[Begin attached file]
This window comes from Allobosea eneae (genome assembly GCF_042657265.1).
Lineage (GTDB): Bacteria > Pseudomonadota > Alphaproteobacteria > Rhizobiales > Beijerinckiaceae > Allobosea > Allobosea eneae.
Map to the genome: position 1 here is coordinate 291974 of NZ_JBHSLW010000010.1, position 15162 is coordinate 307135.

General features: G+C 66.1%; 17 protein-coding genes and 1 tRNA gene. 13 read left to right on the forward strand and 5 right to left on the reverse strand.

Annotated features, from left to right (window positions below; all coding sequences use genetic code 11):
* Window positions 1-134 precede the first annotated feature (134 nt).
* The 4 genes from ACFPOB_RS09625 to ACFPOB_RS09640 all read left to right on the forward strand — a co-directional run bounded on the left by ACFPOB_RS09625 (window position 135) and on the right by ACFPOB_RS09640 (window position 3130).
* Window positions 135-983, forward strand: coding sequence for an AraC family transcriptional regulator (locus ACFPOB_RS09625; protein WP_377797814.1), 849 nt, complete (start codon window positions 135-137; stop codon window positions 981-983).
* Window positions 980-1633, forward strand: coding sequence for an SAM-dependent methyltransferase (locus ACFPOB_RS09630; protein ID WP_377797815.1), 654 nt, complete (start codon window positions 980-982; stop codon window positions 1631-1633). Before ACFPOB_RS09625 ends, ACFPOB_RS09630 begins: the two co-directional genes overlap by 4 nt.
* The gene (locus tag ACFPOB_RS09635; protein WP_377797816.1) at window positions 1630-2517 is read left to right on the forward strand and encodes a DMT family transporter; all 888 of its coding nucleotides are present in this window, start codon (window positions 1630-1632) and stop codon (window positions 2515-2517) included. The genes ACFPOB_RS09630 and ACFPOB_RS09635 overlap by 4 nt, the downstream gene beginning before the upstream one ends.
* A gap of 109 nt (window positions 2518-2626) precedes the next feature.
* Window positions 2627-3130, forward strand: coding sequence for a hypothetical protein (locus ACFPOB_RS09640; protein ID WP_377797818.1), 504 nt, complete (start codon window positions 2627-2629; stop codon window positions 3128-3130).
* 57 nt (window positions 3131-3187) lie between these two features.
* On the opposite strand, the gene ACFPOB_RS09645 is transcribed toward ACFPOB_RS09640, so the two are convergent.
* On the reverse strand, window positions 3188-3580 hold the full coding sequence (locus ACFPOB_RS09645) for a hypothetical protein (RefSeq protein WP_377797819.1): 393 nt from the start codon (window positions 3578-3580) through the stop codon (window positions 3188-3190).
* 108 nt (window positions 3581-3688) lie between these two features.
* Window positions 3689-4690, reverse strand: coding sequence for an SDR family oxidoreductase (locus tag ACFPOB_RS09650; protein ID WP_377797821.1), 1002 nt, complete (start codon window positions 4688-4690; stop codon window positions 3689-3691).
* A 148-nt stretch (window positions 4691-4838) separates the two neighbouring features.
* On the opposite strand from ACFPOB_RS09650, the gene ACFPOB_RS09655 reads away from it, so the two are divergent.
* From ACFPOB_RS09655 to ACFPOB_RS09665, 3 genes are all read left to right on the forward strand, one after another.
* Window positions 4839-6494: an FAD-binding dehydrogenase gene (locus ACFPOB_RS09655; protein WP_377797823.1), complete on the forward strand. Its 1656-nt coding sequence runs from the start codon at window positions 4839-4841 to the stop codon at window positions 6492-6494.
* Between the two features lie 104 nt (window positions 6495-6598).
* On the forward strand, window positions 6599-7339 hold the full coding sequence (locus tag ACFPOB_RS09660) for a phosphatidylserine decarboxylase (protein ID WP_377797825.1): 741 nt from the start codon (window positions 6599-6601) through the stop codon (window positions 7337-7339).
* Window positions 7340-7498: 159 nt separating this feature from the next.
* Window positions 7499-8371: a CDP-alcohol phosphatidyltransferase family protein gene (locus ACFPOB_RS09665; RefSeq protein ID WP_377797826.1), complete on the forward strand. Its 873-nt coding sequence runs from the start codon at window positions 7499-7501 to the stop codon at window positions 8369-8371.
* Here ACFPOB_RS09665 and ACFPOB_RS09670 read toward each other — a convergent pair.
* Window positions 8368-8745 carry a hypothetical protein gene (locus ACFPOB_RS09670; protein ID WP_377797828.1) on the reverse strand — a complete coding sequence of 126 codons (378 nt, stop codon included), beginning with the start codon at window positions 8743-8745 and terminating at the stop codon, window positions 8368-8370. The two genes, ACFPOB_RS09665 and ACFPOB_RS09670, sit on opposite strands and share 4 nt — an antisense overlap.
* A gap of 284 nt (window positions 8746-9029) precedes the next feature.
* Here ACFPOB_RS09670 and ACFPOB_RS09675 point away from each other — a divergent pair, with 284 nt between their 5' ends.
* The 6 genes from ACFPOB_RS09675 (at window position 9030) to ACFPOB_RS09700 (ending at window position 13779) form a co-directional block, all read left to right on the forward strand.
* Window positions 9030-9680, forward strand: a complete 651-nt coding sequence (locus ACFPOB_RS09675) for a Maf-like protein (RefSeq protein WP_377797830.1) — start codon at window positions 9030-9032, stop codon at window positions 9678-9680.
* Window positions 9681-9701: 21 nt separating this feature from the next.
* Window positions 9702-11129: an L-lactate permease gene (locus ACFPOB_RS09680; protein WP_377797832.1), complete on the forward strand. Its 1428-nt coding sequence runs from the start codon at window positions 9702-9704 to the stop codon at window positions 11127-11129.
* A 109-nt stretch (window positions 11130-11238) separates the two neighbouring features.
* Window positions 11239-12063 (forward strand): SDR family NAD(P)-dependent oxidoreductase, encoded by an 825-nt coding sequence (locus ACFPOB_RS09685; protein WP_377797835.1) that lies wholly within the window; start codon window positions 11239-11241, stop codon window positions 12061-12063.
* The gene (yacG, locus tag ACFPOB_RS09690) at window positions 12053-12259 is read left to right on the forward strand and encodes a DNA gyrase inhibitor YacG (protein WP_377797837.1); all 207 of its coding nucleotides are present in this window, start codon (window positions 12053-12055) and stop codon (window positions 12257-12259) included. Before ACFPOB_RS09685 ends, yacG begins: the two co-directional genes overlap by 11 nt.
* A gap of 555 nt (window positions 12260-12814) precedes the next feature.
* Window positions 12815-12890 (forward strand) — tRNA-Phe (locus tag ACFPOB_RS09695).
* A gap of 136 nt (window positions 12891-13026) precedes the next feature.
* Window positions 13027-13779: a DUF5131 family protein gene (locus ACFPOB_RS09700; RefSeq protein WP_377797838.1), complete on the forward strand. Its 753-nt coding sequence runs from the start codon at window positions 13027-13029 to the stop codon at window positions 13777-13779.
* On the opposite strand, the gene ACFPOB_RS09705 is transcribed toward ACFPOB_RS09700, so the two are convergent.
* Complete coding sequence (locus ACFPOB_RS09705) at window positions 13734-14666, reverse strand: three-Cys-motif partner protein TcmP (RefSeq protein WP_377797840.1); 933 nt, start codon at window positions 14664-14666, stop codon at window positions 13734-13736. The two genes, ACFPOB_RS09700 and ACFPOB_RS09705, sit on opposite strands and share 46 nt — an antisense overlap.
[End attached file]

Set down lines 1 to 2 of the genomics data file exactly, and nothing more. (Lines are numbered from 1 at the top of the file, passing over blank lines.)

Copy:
This window comes from Allobosea eneae (genome assembly GCF_042657265.1).
Lineage (GTDB): Bacteria > Pseudomonadota > Alphaproteobacteria > Rhizobiales > Beijerinckiaceae > Allobosea > Allobosea eneae.